Deerfield split on state’s recommendations
SOUTH DEERFIELD — Town employees and leaders are split in their reaction to a state audit recommending a stronger town administrator.
While many town employees supported the state’s recommendations to strengthen the role of the town administrator as the top manager of the town’s daily functions, some selectmen and committee members disagreed.
On Wednesday at 5:30 p.m. in the Town Hall, the Board of Selectmen and Personnel Board will discuss the state audit.
The state Division of Local Services recently completed a review of the town administrator position, which involved interviews with current selectmen, a former selectman, the interim town administrator, two former town administrators and current department heads.
The review was intended to help the town structure its government as it looks to hire a permanent town administrator after Interim Town Administrator Wendy Foxmyn leaves this winter.
The report’s main recommendations were for the selectmen to rewrite the town administrator job description, establish a town administrator screening committee, formalize the position, increase the position’s salary and expand the size of the board from three to five members.
The effect of the recommendations would be to create a stronger town administrator who would take on a greater role managing the day-to-day functions of the town, while the selectmen would continue to make the policy decisions.
Foxmyn, who has spent more than 30 years working in local governments in western Massachusetts, said the state made good suggestions.
“We need to think big picture,” Foxmyn said. “I want to move forward so we can replace me. We need a consensus on town government.”
One of the issues is people have to separate past experiences and move forward, Foxmyn said. The state also noted a history of friction between the selectmen and former town administrators in its report.
“I thought the report was right on,” said Priscilla Phelps, administrative assistant. “They made a lot of good suggestions. Having been an assistant town administrator myself, I recognize some of the issues.”
Highway Superintendent Shawn Patterson also agreed that the town should have a strong town administrator.
“The selectboard should have the powers it has, but someone should be here day to day to make sure everything runs smoothly,” Patterson said. “I think the board does a fine job, but as far as day to day, someone needs to be in charge.”
Tom Clark of the Finance Committee and Capital Planning Committee said he agreed with the state.
“I was around 25 years ago when we got our first town administrator and said we need a strong town administrator. We need a professional to do it,” Clark said.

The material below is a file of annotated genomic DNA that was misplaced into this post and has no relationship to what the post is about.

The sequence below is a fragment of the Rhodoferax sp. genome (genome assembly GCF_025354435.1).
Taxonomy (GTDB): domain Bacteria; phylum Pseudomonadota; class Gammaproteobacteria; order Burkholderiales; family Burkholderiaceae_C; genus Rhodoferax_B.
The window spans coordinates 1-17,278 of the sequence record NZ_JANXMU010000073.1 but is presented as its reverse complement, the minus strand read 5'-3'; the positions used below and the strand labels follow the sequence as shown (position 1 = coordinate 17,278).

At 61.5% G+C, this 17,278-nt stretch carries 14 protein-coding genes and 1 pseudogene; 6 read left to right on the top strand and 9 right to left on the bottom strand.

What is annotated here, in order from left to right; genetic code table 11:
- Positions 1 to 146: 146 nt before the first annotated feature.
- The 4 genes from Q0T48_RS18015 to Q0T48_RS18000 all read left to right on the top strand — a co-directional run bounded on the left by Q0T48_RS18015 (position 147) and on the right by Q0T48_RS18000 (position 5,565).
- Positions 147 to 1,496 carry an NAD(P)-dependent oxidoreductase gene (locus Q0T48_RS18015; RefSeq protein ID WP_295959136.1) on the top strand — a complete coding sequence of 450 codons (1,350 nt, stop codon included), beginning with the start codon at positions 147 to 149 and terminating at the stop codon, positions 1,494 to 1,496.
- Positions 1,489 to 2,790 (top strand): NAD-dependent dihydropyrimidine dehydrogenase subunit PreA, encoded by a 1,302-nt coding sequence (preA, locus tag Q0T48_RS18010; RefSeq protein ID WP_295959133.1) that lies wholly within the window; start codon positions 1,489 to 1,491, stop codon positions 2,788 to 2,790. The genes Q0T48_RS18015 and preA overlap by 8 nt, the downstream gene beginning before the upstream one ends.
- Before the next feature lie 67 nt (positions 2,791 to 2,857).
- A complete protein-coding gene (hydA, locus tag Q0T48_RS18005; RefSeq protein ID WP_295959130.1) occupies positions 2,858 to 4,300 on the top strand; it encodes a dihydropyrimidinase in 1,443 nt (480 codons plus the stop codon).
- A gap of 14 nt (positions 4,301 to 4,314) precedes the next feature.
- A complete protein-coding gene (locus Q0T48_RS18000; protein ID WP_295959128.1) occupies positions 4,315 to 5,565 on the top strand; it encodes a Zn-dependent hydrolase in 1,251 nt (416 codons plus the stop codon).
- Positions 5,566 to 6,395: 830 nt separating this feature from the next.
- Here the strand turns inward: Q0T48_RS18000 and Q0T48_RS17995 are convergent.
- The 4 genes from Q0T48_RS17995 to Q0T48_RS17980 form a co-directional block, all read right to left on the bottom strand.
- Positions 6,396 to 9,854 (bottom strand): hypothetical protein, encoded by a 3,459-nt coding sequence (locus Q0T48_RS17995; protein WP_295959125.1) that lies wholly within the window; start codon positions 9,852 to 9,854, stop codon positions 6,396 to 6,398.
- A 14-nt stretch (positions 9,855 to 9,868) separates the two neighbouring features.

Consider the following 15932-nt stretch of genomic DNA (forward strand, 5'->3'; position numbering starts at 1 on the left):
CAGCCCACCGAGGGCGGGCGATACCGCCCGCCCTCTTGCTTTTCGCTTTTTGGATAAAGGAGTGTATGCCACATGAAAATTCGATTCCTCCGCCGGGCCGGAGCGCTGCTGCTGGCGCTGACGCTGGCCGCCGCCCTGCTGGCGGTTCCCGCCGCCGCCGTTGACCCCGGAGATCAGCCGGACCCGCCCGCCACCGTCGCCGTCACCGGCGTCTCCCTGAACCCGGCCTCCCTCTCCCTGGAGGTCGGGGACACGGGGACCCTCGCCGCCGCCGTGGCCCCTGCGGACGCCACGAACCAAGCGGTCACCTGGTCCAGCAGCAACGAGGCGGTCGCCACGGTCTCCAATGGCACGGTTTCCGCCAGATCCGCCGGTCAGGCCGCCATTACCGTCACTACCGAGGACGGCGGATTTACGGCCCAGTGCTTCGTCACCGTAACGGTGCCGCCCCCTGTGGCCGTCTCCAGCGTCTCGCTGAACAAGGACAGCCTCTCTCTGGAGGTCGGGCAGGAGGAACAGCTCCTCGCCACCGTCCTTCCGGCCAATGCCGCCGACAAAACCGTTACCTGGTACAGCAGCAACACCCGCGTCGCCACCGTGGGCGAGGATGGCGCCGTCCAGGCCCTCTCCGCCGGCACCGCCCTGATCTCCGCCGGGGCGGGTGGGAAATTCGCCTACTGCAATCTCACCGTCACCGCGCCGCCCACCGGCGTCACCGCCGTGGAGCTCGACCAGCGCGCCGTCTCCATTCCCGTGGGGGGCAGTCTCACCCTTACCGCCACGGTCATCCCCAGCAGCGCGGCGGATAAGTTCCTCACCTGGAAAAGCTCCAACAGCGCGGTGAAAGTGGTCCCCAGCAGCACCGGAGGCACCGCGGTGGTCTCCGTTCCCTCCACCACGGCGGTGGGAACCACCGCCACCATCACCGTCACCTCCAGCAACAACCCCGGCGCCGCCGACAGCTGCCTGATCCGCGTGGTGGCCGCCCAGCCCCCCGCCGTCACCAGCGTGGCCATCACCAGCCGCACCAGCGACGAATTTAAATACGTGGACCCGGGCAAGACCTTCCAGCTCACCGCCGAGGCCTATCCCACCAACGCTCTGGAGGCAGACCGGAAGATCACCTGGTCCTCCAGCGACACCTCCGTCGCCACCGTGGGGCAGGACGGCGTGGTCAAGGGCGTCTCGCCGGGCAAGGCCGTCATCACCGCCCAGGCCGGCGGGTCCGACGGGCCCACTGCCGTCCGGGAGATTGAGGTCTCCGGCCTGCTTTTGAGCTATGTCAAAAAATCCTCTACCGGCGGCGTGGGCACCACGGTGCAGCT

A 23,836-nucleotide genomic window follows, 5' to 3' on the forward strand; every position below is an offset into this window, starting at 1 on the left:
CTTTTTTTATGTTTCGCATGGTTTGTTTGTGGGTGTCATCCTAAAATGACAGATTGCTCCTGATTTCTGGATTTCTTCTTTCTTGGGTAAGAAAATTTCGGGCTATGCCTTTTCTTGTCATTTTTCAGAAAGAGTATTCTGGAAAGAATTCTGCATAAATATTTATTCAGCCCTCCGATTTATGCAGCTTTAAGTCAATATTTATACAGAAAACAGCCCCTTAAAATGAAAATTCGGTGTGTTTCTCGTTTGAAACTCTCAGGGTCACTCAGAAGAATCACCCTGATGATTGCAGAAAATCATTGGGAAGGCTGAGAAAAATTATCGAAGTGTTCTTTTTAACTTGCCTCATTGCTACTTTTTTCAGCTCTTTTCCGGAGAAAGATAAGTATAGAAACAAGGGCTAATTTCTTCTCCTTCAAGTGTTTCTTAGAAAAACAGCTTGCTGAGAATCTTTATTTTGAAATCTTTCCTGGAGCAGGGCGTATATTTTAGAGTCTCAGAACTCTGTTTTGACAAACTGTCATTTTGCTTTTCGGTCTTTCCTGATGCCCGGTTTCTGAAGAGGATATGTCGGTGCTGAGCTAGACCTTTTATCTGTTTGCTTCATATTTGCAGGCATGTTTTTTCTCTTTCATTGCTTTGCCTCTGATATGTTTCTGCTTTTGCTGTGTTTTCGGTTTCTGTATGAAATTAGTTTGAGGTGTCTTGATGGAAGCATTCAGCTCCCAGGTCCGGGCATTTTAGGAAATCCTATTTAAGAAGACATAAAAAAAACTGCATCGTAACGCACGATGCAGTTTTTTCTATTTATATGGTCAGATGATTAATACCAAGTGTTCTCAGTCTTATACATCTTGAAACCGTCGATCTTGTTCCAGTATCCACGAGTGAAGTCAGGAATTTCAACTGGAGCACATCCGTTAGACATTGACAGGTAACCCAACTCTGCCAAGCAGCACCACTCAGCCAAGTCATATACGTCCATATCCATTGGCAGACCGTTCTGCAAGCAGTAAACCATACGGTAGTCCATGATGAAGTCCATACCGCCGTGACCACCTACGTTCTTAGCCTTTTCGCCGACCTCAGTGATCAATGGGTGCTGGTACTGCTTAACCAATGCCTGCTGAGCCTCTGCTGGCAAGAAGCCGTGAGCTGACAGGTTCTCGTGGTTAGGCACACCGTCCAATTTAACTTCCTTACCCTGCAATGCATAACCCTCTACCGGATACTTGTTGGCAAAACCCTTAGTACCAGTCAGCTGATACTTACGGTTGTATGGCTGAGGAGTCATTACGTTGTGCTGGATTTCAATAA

Some selectmen, board and committee members believe the town government should stay the same for the most part.
“It has some good points,” Selectman Chairman Mark Gilmore said of the report. “But for the most part I don’t agree with it. What it is describing sounds like it’ll be a lot of money.”
Gilmore believed the recommended town administrator is more fit for a town with a bigger population, and the state didn’t consider the quality of department heads and employees working in the town now.
“If we have a really strong town administrator, why don’t we go into a mayoral form of government?” Selectman Carolyn Shores Ness said. “It wasn’t really helpful. It was generic. It was disappointing. We waited around for this report. We should work on the job description and move forward.”
With a strong town administrator, Ness worried, the administrator would make all the decisions and leave the selectmen to deal with the outcomes.
Selectman David Wolfram could not be reached for comment this week.
“Part of it makes sense, part of it doesn’t,” said John Paciorek Sr. a member of the Finance Committee, Personnel Board and former longtime selectmen.
“This town is not ready for a strong town administrator,” Paciorek said. “Just because the state writes something, doesn’t mean it is possible.”
Most town administrators, Paciorek said, want to grow the town by leaps and bounds and have different ideas from a resident born and raised in the town.
Albert “Skip” Olmstead, chairman of the Finance Committee and member of the Personnel Board, was disappointed that the state didn’t interview more longtime volunteers and relied more on newer selectmen and staff.
“I wasn’t happy with the recommendations,” Olmstead said. “It didn’t make sense. If the purpose is to make the government more efficient, hire a dictator. Democracy is messy. I’ve never been in favor of a strong administrator.”
Olmstead said he prefers the town to “elect its government rather than hire a town administrator who does what he or she thinks is best for the town even though he or she doesn’t even live here.”
He also believes the report was a boiler plate.
Many of those against the state suggestions also disagreed with expanding the size of the Board of Selectmen.
“I think it would be worthwhile, but we already don’t have anyone to run for a three-member board. I don’t know where you’d find people,” Gilmore said.
Gilmore worried that by expanding the board, more members would succumb to special interests and not feel as obligated to serve in the best interests of the town.
“I can’t imagine trying to find five people to run. We already have a hard time filling any of our boards,” Ness said.
You can reach Kathleen McKiernan at: email@example.com or 413-772-0261 ext. 268.